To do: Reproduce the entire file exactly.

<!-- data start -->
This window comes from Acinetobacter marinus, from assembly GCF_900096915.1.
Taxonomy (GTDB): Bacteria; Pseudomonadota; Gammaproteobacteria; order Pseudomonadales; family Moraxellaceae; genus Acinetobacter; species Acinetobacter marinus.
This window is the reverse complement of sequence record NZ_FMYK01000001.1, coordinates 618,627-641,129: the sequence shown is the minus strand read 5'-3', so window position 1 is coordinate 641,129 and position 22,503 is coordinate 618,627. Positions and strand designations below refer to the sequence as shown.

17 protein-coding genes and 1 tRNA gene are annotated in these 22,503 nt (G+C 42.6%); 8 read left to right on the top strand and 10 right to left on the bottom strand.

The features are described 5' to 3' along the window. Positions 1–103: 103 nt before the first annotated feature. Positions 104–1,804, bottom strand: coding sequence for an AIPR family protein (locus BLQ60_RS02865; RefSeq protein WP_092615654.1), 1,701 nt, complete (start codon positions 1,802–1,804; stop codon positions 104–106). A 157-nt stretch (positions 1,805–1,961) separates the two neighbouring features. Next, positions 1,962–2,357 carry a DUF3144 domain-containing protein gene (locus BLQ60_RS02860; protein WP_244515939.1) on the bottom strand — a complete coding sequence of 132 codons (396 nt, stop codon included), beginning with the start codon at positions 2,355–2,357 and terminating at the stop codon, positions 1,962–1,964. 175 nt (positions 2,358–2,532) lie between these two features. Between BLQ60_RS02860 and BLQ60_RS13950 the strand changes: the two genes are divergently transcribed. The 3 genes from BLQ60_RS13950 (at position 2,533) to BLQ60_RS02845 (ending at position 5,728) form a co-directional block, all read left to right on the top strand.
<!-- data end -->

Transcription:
This window comes from Acinetobacter marinus, from assembly GCF_900096915.1.
Taxonomy (GTDB): Bacteria; Pseudomonadota; Gammaproteobacteria; order Pseudomonadales; family Moraxellaceae; genus Acinetobacter; species Acinetobacter marinus.
This window is the reverse complement of sequence record NZ_FMYK01000001.1, coordinates 618,627-641,129: the sequence shown is the minus strand read 5'-3', so window position 1 is coordinate 641,129 and position 22,503 is coordinate 618,627. Positions and strand designations below refer to the sequence as shown.

17 protein-coding genes and 1 tRNA gene are annotated in these 22,503 nt (G+C 42.6%); 8 read left to right on the top strand and 10 right to left on the bottom strand.

The features are described 5' to 3' along the window. Positions 1–103: 103 nt before the first annotated feature. Positions 104–1,804, bottom strand: coding sequence for an AIPR family protein (locus BLQ60_RS02865; RefSeq protein WP_092615654.1), 1,701 nt, complete (start codon positions 1,802–1,804; stop codon positions 104–106). A 157-nt stretch (positions 1,805–1,961) separates the two neighbouring features. Next, positions 1,962–2,357 carry a DUF3144 domain-containing protein gene (locus BLQ60_RS02860; protein WP_244515939.1) on the bottom strand — a complete coding sequence of 132 codons (396 nt, stop codon included), beginning with the start codon at positions 2,355–2,357 and terminating at the stop codon, positions 1,962–1,964. 175 nt (positions 2,358–2,532) lie between these two features. Between BLQ60_RS02860 and BLQ60_RS13950 the strand changes: the two genes are divergently transcribed. The 3 genes from BLQ60_RS13950 (at position 2,533) to BLQ60_RS02845 (ending at position 5,728) form a co-directional block, all read left to right on the top strand.